Robert Sugden, professor of economics at the University of East Anglia, is the winner of the American Philosophical Association’s 2019 Joseph B. Gittler Award. The Gittler award, established in 2007, is given annually in recognition of “an outstanding scholarly contribution in the field of the philosophy of one or more of the social sciences. The range of the social sciences is construed broadly so as to include anthropology, economics, education, government, history, psychology, sociology, and any other field that is normally located within the social science division in contemporary colleges and universities.” Professor Sugden won the the $4,000 prize for his book, The Community of Advantage: A Behavioural Economist’s Defence of the Market (Oxford University Press). The award selection committee said, “Robert Sugden’s book is a significant and powerful defense of a theory of the foundations of economics, which attempts to derive fundamental axioms and theorems of welfare economics from a contractarian approach in which the criterion of individual interest is not the satisfaction of preferences but rather opportunity.  The result is a defense of a regulated and psychologically/socially stable market economy (as opposed to a planned economy). Sugden offers an argument for what is mistaken about neoclassical economics and its problematic reliance on a preference-satisfaction criterion of individual interest.” More information about the [More]

Philosophers Win Several Large Grants in the Netherlands

Several philosophers are among the winners of large grants from the Netherlands Organisation for Scientific Research (NWO). They are: Reinhard Muskens (UvA) for “A Sentence Uttered Makes a World Appear” (€770,850 / $860,000) Hearing a sentence enables one to make a mental picture of its content. ‘The cat is on the mat’ is a sequence of words first and then an image. But how does that work? Our research uses logic and computation to answer this question. Robert van Rooij (UvA) for “Why We Believe Sharks Are Dangerous” We accept generic sentences like ‘Sharks are dangerous’, although sharks only seldomly attack us. It is important to understand why, because stereotypes are also expressed by such generic sentences. We  want to investigate whether the acceptance of such generalizing sentences can be explained by the way  expectations are learned. Han van Ruler (EUR) for “Decoding Descartes” Decoding Descartes unravels the ideas of the founder of modern philosophy and science René Descartes (1596–1650) in response to contemporary deadlocks in philosophy, psychology and neuroscience. By reevaluating Descartes’ work and correspondence, the project shows Descartes is still decisively relevant for contemporary debates in multiple disciplines from humanities to neuroscience. Maartje Schermer (EUR) for “Health and disease as practical concepts: a pragmatist approach to conceptualization of health and disease” Scientific, [More]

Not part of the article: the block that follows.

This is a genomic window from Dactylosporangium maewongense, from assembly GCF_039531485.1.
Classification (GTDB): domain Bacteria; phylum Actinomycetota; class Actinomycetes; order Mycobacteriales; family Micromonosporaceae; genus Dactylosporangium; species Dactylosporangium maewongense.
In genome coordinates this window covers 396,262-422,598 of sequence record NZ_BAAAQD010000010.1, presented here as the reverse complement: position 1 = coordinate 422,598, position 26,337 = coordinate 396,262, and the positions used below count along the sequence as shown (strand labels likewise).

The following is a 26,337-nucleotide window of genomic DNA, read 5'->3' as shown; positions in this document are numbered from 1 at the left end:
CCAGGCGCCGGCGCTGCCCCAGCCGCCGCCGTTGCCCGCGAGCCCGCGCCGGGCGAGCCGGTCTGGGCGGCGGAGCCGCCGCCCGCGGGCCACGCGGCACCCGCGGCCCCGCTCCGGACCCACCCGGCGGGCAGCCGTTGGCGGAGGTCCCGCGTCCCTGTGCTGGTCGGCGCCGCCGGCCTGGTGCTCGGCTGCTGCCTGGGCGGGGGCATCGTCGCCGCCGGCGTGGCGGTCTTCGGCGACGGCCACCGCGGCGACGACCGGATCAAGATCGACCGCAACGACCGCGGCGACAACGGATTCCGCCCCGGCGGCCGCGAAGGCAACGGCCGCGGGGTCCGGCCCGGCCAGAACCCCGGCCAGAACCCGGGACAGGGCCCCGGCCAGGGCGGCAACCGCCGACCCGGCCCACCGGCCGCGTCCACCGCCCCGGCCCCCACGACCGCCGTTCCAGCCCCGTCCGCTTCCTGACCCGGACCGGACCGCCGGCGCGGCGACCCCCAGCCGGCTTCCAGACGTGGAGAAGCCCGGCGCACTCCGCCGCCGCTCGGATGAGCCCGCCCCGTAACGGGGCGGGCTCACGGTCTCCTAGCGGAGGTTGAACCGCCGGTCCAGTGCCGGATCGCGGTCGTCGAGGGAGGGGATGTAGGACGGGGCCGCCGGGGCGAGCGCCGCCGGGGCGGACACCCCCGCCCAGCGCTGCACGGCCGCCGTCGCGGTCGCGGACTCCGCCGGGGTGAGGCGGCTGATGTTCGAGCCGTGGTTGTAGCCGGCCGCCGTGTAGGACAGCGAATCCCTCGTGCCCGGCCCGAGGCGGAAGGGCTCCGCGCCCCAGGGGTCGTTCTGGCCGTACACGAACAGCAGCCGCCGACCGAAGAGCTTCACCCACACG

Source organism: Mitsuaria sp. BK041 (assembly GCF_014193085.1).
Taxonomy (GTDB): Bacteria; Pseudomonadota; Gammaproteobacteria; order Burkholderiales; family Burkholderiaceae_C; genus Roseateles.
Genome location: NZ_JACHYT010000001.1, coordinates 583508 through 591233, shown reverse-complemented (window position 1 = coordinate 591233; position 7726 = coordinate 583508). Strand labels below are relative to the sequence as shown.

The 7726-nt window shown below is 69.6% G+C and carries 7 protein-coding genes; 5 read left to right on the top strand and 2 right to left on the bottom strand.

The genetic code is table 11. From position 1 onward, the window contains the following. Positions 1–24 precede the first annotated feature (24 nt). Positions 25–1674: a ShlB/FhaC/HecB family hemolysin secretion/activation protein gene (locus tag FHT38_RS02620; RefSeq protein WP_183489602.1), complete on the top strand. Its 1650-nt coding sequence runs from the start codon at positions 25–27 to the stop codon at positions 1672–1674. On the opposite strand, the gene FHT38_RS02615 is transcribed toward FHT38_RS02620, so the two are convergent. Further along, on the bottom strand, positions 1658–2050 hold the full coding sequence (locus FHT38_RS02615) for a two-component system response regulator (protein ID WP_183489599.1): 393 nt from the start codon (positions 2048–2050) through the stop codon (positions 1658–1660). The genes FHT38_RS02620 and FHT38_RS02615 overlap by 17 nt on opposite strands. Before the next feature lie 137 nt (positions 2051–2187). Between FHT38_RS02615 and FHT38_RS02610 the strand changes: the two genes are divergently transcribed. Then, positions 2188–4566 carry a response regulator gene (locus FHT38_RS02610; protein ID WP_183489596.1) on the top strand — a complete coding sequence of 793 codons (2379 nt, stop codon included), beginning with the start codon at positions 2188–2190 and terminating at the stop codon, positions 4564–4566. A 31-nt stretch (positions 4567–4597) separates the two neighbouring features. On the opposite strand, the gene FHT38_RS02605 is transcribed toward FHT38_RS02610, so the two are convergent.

Philosophers Among New Fellows of the British Academy

The British Academy, an organization which, among other things, selects scholars in the humanities and social sciences as “fellows” to recognize their academic distinction, has included three philosophers as members of its 2019 class. They are: Gregory Currie, Professor of Philosophy, University of York Susan James, Professor of Philosophy, Birkbeck, University of London Robert Stern, Professor of Philosophy, University of Sheffield There were 76 new fellows in all. You can see the complete list of them here. The post Philosophers Among New Fellows of the British Academy appeared first on Daily [More]